I love the bokeh I can get with my 50mm, but I feel like when I shoot two people “wide open” I always have one person out of focus. What am I doing wrong?!
I’m going to guess that one of the two people is either standing behind of or in front of the other person. Even if they’re only a step behind (or ahead), if you’re using a really wide aperture – say, f/2.8 – the depth of field will be so shallow that it will only focus on one equally shallow plane. However, imagine a straight horizontal line across your friends’ noses. If both noses are touching that line, they’ll both be in focus with a wide open aperture, because they’re on the same horizontal plane. Keep in mind that it’s not about proximity; they could be standing 5 feet apart, but if they’re on the same plane, they’ll both be in focus. The same is true for the vertical plane.
Here’s an example of a family photo by our friend Renee. It was shot at f/3.2, and you can see that all 3 of us are in focus, whereas the dogs are not. You’ll also notice that directly to our left and right, the rope on the swing and the checked blanket are also in focus, as well as the rug directly beneath our feet! Everything I’ve just mentioned is on the same horizontal and vertical plane:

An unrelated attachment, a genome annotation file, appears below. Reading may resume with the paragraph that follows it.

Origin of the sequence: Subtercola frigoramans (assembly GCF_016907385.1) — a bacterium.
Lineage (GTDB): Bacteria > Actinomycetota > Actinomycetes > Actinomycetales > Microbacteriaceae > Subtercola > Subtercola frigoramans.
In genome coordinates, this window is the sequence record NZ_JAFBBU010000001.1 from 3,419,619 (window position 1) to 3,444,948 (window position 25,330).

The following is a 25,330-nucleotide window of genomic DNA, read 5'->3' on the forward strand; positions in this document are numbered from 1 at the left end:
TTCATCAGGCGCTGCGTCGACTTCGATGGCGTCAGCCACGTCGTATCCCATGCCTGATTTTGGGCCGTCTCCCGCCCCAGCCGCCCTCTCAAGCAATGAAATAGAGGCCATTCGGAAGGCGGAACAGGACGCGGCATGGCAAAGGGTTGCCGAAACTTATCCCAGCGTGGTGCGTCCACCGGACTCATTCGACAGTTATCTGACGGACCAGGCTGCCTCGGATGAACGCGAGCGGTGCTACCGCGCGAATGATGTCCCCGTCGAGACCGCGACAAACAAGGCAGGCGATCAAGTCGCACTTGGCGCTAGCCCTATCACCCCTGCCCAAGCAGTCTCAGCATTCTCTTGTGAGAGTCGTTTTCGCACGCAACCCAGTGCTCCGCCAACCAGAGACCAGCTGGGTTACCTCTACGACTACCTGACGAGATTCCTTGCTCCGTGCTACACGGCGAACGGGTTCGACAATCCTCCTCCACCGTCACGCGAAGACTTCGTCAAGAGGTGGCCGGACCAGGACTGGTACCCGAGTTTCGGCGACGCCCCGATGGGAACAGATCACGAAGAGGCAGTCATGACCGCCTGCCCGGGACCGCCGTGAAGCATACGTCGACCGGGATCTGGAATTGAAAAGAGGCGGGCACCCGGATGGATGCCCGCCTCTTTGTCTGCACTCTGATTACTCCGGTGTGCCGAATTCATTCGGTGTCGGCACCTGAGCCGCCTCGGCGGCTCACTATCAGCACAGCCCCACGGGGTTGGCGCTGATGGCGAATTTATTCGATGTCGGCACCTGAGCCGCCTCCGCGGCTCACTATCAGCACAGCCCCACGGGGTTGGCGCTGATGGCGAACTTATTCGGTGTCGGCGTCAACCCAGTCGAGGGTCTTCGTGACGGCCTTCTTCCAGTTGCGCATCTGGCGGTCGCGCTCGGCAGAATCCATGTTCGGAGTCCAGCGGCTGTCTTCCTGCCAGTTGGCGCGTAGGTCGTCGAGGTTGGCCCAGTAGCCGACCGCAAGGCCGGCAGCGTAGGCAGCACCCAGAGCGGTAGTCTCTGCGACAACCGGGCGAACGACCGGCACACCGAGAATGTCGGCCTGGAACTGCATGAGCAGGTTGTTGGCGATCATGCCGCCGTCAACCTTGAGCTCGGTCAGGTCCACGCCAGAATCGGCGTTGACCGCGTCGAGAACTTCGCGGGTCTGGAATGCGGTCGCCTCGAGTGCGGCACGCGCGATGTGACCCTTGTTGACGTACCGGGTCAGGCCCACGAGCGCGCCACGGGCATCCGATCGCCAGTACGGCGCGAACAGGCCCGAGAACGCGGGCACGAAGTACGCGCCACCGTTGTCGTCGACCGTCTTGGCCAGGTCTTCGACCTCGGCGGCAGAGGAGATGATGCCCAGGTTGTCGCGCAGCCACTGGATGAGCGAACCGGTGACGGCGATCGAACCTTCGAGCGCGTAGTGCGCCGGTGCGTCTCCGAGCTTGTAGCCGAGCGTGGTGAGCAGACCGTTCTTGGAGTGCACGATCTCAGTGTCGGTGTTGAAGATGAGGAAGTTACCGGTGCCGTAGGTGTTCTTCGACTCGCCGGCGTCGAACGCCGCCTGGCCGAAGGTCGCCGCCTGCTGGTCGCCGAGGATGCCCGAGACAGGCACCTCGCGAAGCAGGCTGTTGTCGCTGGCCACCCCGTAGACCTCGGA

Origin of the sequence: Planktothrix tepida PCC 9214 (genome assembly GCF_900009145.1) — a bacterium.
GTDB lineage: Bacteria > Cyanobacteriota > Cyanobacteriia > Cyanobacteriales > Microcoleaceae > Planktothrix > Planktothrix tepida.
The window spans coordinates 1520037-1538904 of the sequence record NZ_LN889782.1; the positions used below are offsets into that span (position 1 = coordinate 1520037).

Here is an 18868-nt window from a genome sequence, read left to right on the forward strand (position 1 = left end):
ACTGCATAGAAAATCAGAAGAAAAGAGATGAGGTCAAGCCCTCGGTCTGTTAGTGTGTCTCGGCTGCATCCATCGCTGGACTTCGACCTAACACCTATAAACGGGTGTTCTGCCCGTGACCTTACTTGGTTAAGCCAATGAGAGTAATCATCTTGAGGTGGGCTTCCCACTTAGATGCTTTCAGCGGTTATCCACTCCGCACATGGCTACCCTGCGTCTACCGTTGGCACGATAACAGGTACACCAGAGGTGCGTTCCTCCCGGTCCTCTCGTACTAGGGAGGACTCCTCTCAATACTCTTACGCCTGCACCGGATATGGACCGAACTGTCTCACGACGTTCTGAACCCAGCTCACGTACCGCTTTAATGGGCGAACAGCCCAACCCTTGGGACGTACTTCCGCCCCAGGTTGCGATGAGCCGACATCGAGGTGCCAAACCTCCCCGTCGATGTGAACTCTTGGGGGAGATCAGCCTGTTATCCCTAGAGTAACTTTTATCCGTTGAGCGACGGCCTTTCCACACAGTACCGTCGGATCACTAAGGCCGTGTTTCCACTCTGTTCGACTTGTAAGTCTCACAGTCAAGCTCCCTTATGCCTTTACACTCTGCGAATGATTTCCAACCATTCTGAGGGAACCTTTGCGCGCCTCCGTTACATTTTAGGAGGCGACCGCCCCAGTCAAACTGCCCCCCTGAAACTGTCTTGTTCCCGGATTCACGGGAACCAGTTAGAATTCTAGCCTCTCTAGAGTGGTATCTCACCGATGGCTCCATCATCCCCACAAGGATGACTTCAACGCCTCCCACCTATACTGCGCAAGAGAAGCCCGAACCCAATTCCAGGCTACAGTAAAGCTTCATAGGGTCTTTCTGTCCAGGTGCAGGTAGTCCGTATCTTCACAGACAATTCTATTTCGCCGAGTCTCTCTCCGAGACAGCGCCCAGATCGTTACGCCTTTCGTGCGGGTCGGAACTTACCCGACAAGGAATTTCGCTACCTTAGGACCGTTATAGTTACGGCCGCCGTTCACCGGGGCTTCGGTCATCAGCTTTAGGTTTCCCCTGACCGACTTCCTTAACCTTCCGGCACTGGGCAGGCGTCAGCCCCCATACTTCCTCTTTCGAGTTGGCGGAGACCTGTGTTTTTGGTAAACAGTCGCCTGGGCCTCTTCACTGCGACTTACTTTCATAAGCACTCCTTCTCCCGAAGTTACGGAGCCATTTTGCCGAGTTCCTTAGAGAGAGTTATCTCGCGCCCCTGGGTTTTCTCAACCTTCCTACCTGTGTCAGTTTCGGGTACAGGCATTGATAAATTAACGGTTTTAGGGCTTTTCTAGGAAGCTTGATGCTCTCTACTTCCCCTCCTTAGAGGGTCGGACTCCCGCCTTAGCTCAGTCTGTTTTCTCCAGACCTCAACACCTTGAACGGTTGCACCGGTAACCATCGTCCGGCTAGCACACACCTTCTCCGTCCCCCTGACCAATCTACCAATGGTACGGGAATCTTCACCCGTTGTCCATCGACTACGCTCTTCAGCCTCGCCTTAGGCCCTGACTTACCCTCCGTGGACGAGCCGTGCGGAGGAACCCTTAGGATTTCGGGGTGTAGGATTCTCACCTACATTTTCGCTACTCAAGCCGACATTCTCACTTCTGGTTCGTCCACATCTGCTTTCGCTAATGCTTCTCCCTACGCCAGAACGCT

Try this: Next time you’re shooting more than one person, trying using a higher ISO, such as 800, which will allow you to use a smaller (higher numbered) f-stop. In turn, this will give you a larger depth of field so that more of your subject(s) will be in focus! I will always bump my ISO up before I consider shooting with a larger (smaller numbered) f-stop.
How do you get such good spontaneous looking family pics with everyone in it? Do you use a timer? I have to admit I’ve checked to see whether anyone could be holding the remote shutter trigger!
I use the timer on my camera! I typically set my camera to take 10 photos, 2 seconds apart, and I cross my fingers that we can get The One within the first three tries, ha!
I find shooting bathrooms extremely difficult, light wise. I use a tripod but it can get pretty tight in some loos!
I’ve been using this lens for ev-er-y-thing for at least 4 years now, and it’s been worth every last cent. It’s wide enough for tight spaces, but not so wide that people and places become unrecognizable. It’s also great for vignettes and detail shots! As far as tight spaces, I get creative with my tripod and adjust the legs to some pretty awkward angles. I’ve also been known to get in the tub and stand on the toilet for the sake of a photo!